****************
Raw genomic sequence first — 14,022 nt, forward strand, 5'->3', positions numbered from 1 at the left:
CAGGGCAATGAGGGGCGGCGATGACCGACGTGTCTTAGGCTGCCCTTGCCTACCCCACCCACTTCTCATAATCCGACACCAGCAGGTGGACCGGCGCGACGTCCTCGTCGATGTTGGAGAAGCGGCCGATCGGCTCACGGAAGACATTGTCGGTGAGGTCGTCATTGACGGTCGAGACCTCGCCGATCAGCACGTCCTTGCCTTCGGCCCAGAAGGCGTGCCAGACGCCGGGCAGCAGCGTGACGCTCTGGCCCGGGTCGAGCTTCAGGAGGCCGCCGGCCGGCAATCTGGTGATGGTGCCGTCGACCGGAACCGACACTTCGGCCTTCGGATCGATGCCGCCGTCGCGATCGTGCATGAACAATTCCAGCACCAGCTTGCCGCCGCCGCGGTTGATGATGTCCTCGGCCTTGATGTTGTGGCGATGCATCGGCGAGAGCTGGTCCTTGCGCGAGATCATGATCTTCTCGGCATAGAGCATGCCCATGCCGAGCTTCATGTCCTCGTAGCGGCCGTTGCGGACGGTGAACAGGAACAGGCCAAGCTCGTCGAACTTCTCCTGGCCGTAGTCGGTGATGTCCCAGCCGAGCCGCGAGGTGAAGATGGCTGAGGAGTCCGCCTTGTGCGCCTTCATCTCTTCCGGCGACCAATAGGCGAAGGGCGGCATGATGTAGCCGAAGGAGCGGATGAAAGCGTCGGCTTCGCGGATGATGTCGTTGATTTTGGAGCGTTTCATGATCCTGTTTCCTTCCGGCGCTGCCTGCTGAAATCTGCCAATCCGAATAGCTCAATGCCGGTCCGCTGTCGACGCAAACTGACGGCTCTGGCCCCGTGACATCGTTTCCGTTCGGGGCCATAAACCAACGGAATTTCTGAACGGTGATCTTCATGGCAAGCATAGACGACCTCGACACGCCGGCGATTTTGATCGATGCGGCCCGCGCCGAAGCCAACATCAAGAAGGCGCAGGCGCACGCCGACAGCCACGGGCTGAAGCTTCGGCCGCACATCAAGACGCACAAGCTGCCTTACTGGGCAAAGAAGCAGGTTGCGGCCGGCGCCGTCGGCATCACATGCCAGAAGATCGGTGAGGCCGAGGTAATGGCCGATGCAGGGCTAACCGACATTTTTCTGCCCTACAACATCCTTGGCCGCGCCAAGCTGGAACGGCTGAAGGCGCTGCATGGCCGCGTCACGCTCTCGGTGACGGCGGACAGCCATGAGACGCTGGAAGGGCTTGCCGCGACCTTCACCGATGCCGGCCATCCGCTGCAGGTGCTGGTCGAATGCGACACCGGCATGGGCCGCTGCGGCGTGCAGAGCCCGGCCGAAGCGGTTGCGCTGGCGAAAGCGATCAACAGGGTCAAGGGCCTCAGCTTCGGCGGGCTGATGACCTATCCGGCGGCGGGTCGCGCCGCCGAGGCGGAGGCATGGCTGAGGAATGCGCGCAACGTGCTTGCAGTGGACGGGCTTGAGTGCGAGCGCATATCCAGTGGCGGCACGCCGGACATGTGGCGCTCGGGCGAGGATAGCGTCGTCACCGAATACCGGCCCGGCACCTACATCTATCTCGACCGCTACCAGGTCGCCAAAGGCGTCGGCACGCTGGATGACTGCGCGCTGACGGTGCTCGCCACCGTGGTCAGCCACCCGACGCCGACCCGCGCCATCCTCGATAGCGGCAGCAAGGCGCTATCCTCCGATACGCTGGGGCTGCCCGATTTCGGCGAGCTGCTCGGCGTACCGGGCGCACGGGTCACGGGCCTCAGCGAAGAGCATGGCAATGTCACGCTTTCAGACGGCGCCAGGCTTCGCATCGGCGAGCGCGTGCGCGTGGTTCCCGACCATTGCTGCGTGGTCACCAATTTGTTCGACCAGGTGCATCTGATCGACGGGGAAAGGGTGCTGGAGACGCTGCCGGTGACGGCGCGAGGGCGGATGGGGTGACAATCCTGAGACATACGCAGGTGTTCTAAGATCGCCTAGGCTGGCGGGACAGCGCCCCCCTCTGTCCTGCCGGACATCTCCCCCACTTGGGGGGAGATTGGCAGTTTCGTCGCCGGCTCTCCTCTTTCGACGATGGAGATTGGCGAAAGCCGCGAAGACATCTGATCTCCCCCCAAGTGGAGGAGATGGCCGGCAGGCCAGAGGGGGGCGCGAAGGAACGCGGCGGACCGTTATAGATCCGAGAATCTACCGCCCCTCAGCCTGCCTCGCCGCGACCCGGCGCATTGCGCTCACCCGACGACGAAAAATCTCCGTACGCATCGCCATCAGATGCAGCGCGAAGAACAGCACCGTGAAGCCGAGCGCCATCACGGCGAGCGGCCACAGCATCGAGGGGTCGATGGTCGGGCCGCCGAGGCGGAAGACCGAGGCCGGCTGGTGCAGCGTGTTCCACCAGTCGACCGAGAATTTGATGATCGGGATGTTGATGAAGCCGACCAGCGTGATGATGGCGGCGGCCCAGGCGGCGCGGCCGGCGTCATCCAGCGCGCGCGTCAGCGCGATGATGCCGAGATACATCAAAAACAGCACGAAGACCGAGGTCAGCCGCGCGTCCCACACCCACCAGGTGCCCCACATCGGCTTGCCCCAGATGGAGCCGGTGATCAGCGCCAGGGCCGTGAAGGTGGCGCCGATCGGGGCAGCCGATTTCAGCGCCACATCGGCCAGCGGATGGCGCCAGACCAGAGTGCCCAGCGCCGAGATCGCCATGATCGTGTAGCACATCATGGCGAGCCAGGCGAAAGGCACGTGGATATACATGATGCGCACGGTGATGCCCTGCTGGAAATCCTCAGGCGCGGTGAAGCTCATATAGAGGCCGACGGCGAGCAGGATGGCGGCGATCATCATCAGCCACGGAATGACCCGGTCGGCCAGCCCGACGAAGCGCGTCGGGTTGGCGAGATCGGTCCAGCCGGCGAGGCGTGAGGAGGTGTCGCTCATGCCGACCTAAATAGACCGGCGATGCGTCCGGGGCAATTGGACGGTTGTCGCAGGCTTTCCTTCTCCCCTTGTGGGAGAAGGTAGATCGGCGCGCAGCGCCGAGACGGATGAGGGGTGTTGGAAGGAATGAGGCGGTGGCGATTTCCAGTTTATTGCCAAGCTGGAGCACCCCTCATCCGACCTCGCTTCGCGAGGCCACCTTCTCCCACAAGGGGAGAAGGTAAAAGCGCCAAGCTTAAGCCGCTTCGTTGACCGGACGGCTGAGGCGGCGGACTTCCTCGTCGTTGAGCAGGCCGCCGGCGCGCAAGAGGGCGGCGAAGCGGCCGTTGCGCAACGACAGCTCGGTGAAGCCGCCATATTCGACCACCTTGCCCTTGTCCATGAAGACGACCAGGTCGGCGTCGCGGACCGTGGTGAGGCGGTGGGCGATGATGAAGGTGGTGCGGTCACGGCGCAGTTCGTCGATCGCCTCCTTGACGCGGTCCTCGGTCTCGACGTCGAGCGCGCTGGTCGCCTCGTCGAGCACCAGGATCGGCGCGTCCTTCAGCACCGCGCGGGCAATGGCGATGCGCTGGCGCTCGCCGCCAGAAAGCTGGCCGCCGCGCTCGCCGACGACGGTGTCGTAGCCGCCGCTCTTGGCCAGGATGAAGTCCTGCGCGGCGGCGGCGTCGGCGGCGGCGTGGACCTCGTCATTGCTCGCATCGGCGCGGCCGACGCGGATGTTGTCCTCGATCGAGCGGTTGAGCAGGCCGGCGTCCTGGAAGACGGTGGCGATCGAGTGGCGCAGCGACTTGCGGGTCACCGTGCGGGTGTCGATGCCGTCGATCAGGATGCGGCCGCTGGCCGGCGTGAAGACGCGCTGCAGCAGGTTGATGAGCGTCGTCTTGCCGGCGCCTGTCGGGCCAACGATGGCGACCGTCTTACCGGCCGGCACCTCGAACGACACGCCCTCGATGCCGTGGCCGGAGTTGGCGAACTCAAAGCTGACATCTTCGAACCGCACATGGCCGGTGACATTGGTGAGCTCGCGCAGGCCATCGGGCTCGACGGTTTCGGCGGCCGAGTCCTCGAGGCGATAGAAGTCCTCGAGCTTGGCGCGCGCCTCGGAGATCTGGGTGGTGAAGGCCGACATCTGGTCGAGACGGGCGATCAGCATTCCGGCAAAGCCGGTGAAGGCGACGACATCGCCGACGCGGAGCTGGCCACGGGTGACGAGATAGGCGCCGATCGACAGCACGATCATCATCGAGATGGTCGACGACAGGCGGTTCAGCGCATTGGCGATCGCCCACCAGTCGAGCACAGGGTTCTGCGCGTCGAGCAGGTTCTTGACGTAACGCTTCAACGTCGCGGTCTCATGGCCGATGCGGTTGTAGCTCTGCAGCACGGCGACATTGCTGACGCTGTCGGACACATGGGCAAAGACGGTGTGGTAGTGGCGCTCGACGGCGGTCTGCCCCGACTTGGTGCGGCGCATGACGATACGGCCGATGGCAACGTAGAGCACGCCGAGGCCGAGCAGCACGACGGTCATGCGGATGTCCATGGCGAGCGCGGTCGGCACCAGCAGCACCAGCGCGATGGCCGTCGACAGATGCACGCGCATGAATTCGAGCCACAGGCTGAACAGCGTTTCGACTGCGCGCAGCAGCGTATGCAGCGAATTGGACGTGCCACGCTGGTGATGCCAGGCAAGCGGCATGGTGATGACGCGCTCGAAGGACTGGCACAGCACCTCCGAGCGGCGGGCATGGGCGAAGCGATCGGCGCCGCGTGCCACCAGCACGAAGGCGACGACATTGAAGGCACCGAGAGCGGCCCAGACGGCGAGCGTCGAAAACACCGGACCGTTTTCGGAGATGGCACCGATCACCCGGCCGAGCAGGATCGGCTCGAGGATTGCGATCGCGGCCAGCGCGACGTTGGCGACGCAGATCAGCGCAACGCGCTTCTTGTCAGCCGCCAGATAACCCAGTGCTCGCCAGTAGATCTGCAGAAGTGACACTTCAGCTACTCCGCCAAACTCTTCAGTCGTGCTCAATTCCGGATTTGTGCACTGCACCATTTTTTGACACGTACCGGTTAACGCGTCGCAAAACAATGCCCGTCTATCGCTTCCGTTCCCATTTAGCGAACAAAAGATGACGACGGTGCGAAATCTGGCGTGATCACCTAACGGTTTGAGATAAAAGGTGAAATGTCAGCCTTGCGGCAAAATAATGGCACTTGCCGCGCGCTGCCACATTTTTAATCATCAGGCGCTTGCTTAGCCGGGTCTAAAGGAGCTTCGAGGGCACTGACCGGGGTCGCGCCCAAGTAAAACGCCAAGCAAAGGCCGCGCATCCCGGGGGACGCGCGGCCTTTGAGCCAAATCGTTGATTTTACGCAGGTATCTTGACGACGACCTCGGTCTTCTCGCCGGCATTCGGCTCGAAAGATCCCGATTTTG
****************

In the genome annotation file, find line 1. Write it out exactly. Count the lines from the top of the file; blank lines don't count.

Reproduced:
Raw genomic sequence first — 14,022 nt, forward strand, 5'->3', positions numbered from 1 at the left: